Theological Gymnastics–Mark 1:10-11

Just as Jesus was coming up out of the water, he saw heaven being torn open and the Spirit descending on him like a dove. And a voice came from heaven: “You are my Son,whom I love; with you I am well pleased.” –Mark 1:10-11

When the gymnasts in the Olympics perform their routines, they make their bodies do things that one would think human bodies should not be able to do without the aid of movie special effects. What amazes me, however, is that after I’ve been watching the gymnasts for a few minutes, I forget that the human body should not be able to twist and flip in such a manner. Instead, I recognize their moves as the most natural thing in the world.

Theologians, it seems, require some mental gymnastics to explain the concept of the Trinity. The hymn is clear–“God in three persons, blessed Trinity”–but how that works remains awfully hazy. How does the idea of the Trinity–never stated overtly in scripture but certainly present–coexist with Deuteronomy 6:4: “Hear, O Israel: The Lord our God, the Lord is one”?

On the other hand, how can my friends among the Oneness Pentecostals ignore passages like today’s. What sort of gymnastics must they undertake to have Jesus playing ventriloquist, declaring his love for himself, and then doing some kind of astral projection to have himself as the Holy Spirit flying around overhead.

The problem with these sorts of gymnastics is that after we watch them for a while, they seem perfectly correct, perhaps even self-evident. When we hang out with people inclined to believe these sorts of things, their truth seems to be even more confirmed.

When Christians argue over these things, when we allow them to divide us or occupy the bulk of our attention and time, we take our eyes off of matters of greatest importance. I have no doubt that some of my theological understandings will be corrected when I get to Heaven, but there’s one understanding that I’m quite certain will not have to amended: Jesus is God’s Son, in whom God is well pleased.

What a shame it would be to miss the forest of Christ for the trees of theological interpretation. As a child, I remember having the moment represented in these verses presented as particularly important since all three members of the Trinity were clearly present. Okay, but how about valuing it for its proclamation of Jesus’  importance?

There’s a place for theological gymnastics. It’s enjoyable and even edifying to debate these matters, but only when we debate with those who have already entered into the sheepfold of Jesus Christ.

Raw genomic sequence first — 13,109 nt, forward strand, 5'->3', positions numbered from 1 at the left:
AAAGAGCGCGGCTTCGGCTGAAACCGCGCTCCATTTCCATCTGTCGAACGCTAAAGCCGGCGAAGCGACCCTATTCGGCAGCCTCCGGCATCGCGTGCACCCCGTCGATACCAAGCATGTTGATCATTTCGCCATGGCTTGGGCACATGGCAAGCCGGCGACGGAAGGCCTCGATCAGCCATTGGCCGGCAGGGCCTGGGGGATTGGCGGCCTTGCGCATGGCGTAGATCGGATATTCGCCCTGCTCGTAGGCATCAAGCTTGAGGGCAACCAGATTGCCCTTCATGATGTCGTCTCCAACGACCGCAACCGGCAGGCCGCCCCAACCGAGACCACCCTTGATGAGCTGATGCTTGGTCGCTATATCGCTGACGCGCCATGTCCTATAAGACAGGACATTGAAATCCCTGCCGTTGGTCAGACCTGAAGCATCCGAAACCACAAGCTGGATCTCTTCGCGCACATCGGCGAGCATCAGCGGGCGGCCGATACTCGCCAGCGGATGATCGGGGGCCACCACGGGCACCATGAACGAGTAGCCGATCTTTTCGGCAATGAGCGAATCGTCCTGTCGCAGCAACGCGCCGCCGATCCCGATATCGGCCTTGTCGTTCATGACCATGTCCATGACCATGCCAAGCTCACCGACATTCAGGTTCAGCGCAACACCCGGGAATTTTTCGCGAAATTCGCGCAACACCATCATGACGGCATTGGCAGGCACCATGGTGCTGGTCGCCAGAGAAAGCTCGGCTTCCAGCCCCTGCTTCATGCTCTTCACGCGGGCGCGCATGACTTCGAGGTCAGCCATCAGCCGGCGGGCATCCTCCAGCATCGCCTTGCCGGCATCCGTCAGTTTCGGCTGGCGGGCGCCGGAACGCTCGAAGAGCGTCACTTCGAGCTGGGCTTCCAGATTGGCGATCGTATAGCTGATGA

The Grand Inconvenience–Mark 1:9

At that time Jesus came from Nazareth in Galilee and was baptized by John in the Jordan. –Mark 1:9

Baptism, we can all agree, can be an inconvenience, a nuisance. First of all, the person being baptized needs to bring a change of clothes to church or slip into some white pajamas that the church provides. Regardless, there’s the awkwardness of changing clothes in a strange spot. Women, I am told, suffer even more as they have to deal with messed up hair and compromised make-up. If all of that were not enough, most people get baptized a grand total of once making it a fairly unfamiliar experience. “Put your left hand here and your right hand there. Hold your nose if you want to, and don’t breathe while you’re underwater.”

The minister might have an easier time of the matter in one way. With a pair of waders and a robe, he can get back into the action fairly quickly. Still, the minister needs to remember what to say and how to stand and what to do if a third grader does a cannonball into the water. Unless he has some clever lay person do the job, the minister needs to deal with keeping the floor from being too slippery (can’t have the church being sued) and making sure people have towels and such (can’t have new believers catching pneumonia).

Yessir, baptism can be a mighty inconvenience. It might involve inviting family that we really don’t like very much and probably some kind of special meal after church. You’ll almost certainly have to show up early or duck out of Sunday School early. Still, it’s a one-time event in most cases, so surely we can put up with all these annoyances.

Do I exaggerate? Perhaps, although I’m not at all sure. What I do know is that the trivial Sunday-morning annoyances that might accompany a baptism in 21st-century America do not compare to what Jesus dealt with. Let’s forget for a moment that Jesus had no actual need of baptism. Was he showing identity with himself? Instead, I would focus on the first half of that verse, where Jesus travels from Nazareth to a place on the Jordan, probably down near the top of the Dead Sea if tradition has it right, just to allow John to perform a symbolic ritual that really didn’t apply to him. This would be somewhat akin to traveling the breadth of the United States in an un-air-conditioned car to join a club to which you already belong.

Apparently, Jesus found baptism to be very important, not because it actually did anything to make him holy but because it fulfilled all righteousness (Matthew 3:15). If Jesus could yield to  that sort of inconvenience, how much more should we, who actually need to repent and experience the forgiveness of sins, the experiences that baptism symbolizes, do so? Baptized or not, let us never look on this one of two sacraments Christ left his church as inconvenient.